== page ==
The latest report from the Arctic Council meeting held in Sweden was released last week. It says the Arctic region is experiencing rapid environmental change that will have major regional and even global implications.
The report is called Arctic Resilience Interim Report 2013 and was prepared by the Stockholm Environment Institute (SEI) and the Stockholm Resilience Centre at Stockholm University (SRC).
While the Arctic Council has been discussing the individual aspects of climate change, this study is designed to examine the bigger picture. It also treats what’s happening in the environment together with social effects and interlinkages.
It notes that climate change is having a disproportional effect throughout the Arctic physically, and on indigenous and non-indigenous communities. While some Arctic communities are at imminent risk of falling into the ocean due to increased coastal erosion, others have benefited from more commercial fishing in newly ice-free coastal waters.
“Change in the Arctic is taking place with striking breadth and diversity,” says Johan Rockström, executive director of SRC and chair of the ARR Steering Committee.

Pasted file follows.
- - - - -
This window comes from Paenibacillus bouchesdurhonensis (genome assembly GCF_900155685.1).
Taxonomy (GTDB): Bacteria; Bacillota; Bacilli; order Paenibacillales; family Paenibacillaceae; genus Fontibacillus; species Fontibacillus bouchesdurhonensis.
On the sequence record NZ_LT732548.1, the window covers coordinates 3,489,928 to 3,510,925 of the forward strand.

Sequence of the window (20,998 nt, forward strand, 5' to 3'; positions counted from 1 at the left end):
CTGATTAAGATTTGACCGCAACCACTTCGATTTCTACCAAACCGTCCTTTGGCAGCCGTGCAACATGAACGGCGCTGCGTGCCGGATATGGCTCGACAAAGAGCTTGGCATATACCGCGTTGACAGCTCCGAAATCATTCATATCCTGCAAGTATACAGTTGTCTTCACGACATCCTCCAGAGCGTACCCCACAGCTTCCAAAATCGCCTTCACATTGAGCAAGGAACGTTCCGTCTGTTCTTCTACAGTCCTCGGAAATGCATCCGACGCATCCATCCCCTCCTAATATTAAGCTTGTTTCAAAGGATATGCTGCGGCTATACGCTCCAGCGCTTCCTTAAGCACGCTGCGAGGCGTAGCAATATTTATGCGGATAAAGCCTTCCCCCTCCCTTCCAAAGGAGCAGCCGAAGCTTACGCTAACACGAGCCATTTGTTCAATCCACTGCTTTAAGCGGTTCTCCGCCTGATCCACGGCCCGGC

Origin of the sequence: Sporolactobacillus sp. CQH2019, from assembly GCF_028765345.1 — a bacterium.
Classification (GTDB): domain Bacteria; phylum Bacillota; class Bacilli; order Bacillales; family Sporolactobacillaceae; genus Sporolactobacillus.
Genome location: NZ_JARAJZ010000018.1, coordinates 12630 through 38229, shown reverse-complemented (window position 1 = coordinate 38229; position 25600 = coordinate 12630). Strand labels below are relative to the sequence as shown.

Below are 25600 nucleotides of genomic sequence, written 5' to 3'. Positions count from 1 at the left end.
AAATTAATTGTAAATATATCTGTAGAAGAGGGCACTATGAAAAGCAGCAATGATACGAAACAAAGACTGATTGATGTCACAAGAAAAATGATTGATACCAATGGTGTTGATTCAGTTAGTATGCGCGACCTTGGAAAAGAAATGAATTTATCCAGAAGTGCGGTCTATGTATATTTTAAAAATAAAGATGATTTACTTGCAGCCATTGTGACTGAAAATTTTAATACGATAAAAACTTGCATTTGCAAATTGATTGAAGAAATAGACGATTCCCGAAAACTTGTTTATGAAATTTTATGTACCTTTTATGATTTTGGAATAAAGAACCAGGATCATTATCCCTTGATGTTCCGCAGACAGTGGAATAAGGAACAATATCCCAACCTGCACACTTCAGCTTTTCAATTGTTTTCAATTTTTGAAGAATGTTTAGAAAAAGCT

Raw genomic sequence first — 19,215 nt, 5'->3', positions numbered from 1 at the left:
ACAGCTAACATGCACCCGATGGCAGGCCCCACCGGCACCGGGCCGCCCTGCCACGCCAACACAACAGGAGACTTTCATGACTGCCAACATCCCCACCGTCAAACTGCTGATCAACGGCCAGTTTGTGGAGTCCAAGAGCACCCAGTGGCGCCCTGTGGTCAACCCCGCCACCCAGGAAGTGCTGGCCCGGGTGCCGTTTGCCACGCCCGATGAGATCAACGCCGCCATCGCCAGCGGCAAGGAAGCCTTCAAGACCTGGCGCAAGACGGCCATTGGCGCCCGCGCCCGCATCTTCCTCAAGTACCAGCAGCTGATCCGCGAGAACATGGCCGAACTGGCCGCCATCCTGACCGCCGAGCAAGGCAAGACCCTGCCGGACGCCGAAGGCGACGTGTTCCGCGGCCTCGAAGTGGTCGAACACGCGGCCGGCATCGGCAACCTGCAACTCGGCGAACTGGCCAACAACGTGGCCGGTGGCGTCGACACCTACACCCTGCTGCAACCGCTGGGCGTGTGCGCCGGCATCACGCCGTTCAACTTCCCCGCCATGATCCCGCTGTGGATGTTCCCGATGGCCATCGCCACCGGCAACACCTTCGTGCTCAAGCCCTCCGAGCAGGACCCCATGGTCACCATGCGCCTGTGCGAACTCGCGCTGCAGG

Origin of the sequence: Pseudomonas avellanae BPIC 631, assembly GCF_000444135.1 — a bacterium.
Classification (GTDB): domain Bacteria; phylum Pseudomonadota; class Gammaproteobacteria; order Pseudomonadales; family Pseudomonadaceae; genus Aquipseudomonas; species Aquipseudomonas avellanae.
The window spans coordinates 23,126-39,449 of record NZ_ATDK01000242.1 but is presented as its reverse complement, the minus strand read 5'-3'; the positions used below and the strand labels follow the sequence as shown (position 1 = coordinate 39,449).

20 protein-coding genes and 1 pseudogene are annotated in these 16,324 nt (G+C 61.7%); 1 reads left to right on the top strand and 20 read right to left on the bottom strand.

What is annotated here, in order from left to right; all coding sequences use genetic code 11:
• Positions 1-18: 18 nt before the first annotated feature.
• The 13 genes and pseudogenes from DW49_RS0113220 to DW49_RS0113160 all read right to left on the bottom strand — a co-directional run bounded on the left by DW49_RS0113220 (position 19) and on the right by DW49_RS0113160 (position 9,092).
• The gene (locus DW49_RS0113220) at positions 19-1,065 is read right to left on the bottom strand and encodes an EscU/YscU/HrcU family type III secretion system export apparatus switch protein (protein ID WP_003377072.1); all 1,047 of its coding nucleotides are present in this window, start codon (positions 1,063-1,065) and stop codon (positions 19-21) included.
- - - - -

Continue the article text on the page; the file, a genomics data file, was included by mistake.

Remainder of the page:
“We need to understand not just the drivers of change, such as climate change or industrialization, we also need to understand how the capacity for adaptation has been eroded or could be strengthened,” Nilsson said.
In order to study this, researchers applied what they called a “resilience lens.”
That means they looked at how communities and the environment are connected. The study, and this interim report, examines the shocks both could face, and sought to understand communities ability to adapt to new and changing realities. This adaptability can depend in part on the state of infrastructure, money resources, and social capital. This latter means the ability to work collectively and create ties between communities.
Although the interim report points out that the circumpolar region is already facing major environmental change, and is looking at how policies might be developed to cope, it is only the mid point in a four year process.
The final report will be released in 2015 under Canada’s chairmanship of the Arctic Council.